As a voice and pronunciation coach, I help English speakers achieve clear, effective pronunciation. This process is sometimes called accent reduction. I’ve always been a little uncomfortable with this term and I no longer use it because I think it implies some myths:
Myth 1: Accent and pronunciation coaching reduces something
Reality: The process reduces nothing. On the contrary: learning new vowel & consonant sounds and rhythm & intonation patterns adds a whole new skill that, with practice, we can switch on when we like.
However, the original accent habit does not disappear – we can access it at any time. This can be useful, as different ways of speaking may serve us better in different situations e.g. social gatherings vs work presentations. When and how we use our new choice is up to us!
Of course, I encourage my clients to practise regularly so that the new choice becomes stronger and easier. I want them to leave the training feeling equipped with a new skill rather than trying to ‘squash down’ an existing habit.
Myth 2: ‘No accent’ or ‘less accent’ exists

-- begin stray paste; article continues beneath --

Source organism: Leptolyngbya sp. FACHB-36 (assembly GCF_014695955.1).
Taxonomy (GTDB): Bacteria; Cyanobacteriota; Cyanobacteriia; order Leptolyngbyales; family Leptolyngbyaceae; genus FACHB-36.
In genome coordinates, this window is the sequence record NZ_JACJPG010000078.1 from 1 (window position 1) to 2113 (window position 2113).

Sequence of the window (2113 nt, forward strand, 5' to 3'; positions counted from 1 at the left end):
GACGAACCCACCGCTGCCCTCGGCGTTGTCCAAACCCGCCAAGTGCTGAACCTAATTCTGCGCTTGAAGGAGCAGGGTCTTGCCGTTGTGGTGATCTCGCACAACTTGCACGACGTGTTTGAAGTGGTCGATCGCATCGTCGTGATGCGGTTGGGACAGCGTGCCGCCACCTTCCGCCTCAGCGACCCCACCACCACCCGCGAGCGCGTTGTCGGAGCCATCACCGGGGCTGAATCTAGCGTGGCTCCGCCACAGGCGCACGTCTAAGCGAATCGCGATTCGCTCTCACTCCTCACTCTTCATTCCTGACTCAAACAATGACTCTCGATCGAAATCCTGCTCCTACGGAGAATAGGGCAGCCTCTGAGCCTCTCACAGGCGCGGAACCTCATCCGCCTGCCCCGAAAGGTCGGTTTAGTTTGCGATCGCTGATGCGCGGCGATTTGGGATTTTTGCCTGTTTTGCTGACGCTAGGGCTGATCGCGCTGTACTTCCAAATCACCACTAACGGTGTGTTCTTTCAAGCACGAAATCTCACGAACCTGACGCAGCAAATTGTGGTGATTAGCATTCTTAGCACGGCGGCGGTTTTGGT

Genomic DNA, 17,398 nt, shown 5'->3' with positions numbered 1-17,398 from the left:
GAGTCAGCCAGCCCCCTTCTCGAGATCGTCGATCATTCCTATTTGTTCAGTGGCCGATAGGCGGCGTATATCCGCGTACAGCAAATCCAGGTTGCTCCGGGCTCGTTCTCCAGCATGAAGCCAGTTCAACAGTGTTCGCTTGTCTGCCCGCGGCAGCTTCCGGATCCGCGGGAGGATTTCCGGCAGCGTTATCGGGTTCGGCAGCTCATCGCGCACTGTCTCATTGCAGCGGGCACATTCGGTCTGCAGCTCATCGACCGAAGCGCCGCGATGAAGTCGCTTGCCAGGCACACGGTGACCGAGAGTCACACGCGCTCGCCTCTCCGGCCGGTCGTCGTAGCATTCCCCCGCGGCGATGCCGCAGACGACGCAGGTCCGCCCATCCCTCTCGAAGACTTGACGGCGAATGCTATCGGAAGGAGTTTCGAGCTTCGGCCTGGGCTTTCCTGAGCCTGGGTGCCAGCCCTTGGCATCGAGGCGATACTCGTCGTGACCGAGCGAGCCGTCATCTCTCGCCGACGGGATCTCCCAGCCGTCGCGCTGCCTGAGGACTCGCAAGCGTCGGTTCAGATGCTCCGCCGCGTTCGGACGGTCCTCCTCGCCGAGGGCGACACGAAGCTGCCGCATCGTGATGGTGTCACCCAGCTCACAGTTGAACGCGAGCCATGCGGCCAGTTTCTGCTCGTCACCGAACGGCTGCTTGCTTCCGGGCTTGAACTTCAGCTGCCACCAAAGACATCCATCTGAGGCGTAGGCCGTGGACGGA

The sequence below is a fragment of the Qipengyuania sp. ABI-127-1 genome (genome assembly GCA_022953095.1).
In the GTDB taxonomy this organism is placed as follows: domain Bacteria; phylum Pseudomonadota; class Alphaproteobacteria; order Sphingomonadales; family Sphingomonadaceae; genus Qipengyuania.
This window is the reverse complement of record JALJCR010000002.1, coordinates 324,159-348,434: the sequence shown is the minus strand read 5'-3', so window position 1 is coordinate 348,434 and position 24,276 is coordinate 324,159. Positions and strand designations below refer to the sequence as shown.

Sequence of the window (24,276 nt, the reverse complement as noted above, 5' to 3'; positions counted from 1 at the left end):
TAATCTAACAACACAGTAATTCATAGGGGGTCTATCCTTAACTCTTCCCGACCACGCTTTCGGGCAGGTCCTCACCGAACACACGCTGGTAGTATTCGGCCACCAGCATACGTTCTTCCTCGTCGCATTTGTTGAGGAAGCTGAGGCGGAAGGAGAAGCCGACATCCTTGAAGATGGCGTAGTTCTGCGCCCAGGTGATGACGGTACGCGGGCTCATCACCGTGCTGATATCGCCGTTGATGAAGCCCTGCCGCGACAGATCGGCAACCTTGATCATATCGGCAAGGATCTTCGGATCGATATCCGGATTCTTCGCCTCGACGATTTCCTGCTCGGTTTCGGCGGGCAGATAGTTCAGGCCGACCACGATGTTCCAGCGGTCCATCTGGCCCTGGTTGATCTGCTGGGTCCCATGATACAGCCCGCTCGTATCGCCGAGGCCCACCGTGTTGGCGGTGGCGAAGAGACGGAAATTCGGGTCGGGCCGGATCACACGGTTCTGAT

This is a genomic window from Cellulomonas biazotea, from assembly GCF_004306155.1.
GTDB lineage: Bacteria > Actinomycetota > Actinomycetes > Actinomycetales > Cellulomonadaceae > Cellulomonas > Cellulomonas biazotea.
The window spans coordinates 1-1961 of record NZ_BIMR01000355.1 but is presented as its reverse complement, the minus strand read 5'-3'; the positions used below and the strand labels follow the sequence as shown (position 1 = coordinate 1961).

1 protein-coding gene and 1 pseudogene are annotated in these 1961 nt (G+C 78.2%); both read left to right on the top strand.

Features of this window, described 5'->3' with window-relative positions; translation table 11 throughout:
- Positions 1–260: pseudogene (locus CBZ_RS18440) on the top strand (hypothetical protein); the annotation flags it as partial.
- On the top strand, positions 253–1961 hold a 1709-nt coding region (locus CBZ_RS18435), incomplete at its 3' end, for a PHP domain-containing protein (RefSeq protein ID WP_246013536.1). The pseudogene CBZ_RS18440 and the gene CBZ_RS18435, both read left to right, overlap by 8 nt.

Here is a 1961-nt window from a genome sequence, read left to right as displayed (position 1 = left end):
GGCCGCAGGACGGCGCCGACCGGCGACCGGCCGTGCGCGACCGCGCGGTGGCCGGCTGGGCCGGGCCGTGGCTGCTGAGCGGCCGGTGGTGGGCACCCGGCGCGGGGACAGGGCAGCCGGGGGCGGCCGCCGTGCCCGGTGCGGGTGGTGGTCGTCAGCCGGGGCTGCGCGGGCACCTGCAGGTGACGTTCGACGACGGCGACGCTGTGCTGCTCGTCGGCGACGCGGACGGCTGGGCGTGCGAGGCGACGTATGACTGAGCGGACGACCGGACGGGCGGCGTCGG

Reality: Everyone who speaks has an accent, which is usually influenced by first language(s), regional associations, travel, and individual quirks!
When people talk about speaking ‘without an accent’, they mean closer to what is considered the standard. That standard is also an accent. We can work towards a standard accent if we choose.
In the training, we need a target accent framework, so the ‘standard’ one is an easy and obvious choice, but not an obligation. I often (not always) use a modern RP accent model, but always discuss this with my client at the beginning of one-to-one training.
We can speak clearly in any accent.
Myth 3: A ‘reduced’ accent is better
Reality: Each individual may speak how they like! We can choose to stick with our habitual accent and pronunciation habits, or we can respectfully explore other speech systems that serve our needs. All of this is okay.
Accents are beautiful and enjoyable, and the world would be so boring if we all spoke the same way. Personally, I probably use about three accents in one day! Nobody has to undertake accent or pronunciation training, but it’s equally okay to choose to. It’s your voice and your choice.
A large part of my work is helping people to speak English as clearly as possible – native and non-native speakers alike. After the training, my clients often report that they feel more confident that friends and colleagues understand them first time, every time.
Not sure what’s right for you? Get in touch to arrange a chat!